Description: To purchase or authenticate to the full-text of this article, please visit this link: http://onlinelibrary.wiley.com/doi/10.1111/jan.12461/abstract Byline: Shefaly Shorey, Wai-Chi Sally Chan, Yap Seng Chong, Hong-Gu He Keywords: maternal parental self-efficacy; midwifery; nursing; postnatal depression; psychoeducation intervention; social support Abstract Aim To report a trial protocol that evaluates the effectiveness of postnatal psychoeducation programme in improving maternal parental self-efficacy and social support and in reducing postnatal depression among primiparas. Background Primiparas encounter physical, psychosocial and newborn care challenges in the early postnatal period. However, primiparas do not receive adequate professional support after early discharge from hospitals, thus hindering their adaptation to new role as mothers and smooth transition to motherhood. Postnatal psychoeducation programmes have been shown to be effective in improving pregnant women's health. However, there is a lack of theory-based, postnatal psychoeducation interventions for primiparas. Design A randomized controlled trial of two-group pretest and repeated posttests is proposed. Methods The study will recruit a minimum of 114 primiparas on the day of discharge from a Singaporean public hospital (protocol approved in May 2012). Eligible participants will be randomly allocated to either a control group (receiving routine care) or an experimental group (receiving a postnatal psychoeducation programme besides routine care). Outcome measures include maternal parental self-efficacy, social support and postnatal depression. Data will be collected at baseline (on the day of discharge), 6 and 12 weeks postpartum. Discussion This will be the first study of its kind that will use rigorous study design to evaluate a theory-based innovative postnatal psychoeducation programme on maternal outcomes. The study may identify a potentially effective way of enhancing primiparas' self-efficacy and social support, which may in turn reduce their risk of postnatal depression. The Sigma Theta Tau International Upsilon Eta Chapter funded this study.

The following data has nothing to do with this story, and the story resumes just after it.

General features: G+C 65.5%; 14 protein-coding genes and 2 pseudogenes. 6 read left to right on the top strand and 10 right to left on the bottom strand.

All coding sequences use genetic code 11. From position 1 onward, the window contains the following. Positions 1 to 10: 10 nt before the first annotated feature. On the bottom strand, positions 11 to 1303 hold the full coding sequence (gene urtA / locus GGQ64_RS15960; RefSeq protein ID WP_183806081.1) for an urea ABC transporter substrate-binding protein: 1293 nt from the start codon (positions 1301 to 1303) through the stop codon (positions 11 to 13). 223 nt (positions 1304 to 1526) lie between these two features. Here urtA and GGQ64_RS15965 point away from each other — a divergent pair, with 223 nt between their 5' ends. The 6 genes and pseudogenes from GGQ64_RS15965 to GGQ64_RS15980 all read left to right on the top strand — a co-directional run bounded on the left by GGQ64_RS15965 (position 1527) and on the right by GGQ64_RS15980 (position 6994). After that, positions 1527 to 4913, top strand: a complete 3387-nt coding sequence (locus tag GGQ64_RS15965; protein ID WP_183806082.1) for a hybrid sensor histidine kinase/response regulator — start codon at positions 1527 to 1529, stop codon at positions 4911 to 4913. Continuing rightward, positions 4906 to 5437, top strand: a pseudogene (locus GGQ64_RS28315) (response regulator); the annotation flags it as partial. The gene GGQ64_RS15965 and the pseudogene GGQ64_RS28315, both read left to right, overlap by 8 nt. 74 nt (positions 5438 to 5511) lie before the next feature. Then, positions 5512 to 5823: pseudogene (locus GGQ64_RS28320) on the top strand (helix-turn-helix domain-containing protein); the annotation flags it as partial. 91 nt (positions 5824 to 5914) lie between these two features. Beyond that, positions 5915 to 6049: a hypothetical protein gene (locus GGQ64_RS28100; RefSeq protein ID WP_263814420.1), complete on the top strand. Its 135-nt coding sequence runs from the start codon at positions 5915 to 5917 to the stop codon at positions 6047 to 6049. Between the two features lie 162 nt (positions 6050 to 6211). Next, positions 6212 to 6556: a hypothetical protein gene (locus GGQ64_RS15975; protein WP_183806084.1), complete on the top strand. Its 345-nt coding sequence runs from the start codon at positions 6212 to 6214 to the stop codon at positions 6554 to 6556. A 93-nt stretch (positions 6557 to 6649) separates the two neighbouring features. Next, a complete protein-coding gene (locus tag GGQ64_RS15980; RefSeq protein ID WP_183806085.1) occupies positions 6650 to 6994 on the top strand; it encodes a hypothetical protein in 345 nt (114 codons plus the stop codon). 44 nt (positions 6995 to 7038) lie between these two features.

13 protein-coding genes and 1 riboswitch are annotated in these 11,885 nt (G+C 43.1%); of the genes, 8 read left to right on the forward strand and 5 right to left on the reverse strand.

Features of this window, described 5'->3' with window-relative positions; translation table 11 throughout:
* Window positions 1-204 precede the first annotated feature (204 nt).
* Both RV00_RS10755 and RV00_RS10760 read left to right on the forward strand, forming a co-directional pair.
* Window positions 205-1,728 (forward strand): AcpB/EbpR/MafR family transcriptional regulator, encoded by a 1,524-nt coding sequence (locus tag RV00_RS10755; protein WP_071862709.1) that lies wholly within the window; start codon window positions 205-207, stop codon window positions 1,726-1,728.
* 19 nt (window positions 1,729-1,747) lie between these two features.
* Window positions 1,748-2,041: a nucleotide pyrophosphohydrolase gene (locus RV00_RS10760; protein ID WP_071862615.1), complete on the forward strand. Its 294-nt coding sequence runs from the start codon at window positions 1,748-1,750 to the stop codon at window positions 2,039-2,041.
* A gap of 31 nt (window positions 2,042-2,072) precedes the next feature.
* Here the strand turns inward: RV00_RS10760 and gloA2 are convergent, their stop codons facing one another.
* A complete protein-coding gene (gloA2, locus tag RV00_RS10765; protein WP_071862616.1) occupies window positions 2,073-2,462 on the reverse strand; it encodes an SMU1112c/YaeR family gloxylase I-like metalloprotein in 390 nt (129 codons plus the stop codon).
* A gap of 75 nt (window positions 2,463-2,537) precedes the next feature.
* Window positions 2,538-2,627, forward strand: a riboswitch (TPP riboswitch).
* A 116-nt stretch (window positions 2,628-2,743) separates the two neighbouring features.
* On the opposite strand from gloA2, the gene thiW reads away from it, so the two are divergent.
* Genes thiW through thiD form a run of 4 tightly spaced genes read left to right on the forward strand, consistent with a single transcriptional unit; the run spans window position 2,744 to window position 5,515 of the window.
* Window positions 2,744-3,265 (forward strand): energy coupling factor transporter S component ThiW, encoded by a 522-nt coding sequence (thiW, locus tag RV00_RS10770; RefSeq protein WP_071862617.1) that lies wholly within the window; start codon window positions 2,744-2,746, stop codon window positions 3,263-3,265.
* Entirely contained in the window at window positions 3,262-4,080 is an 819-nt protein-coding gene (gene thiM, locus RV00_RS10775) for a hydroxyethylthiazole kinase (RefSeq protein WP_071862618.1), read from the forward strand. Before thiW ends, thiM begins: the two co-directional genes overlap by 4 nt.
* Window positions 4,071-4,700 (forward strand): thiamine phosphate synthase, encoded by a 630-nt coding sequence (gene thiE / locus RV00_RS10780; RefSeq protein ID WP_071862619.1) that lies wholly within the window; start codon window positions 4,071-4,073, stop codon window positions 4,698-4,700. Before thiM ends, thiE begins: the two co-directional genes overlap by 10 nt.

Keywords: Maternal Parental Self‐Efficacy ; Midwifery ; Nursing ; Postnatal Depression ; Psychoeducation Intervention ; Social Support
    ISSN: 0309-2402
    E-ISSN: 1365-2648
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  • 6
    In: Journal of Clinical Nursing, August 2014, Vol.23(15-16), pp.2272-2283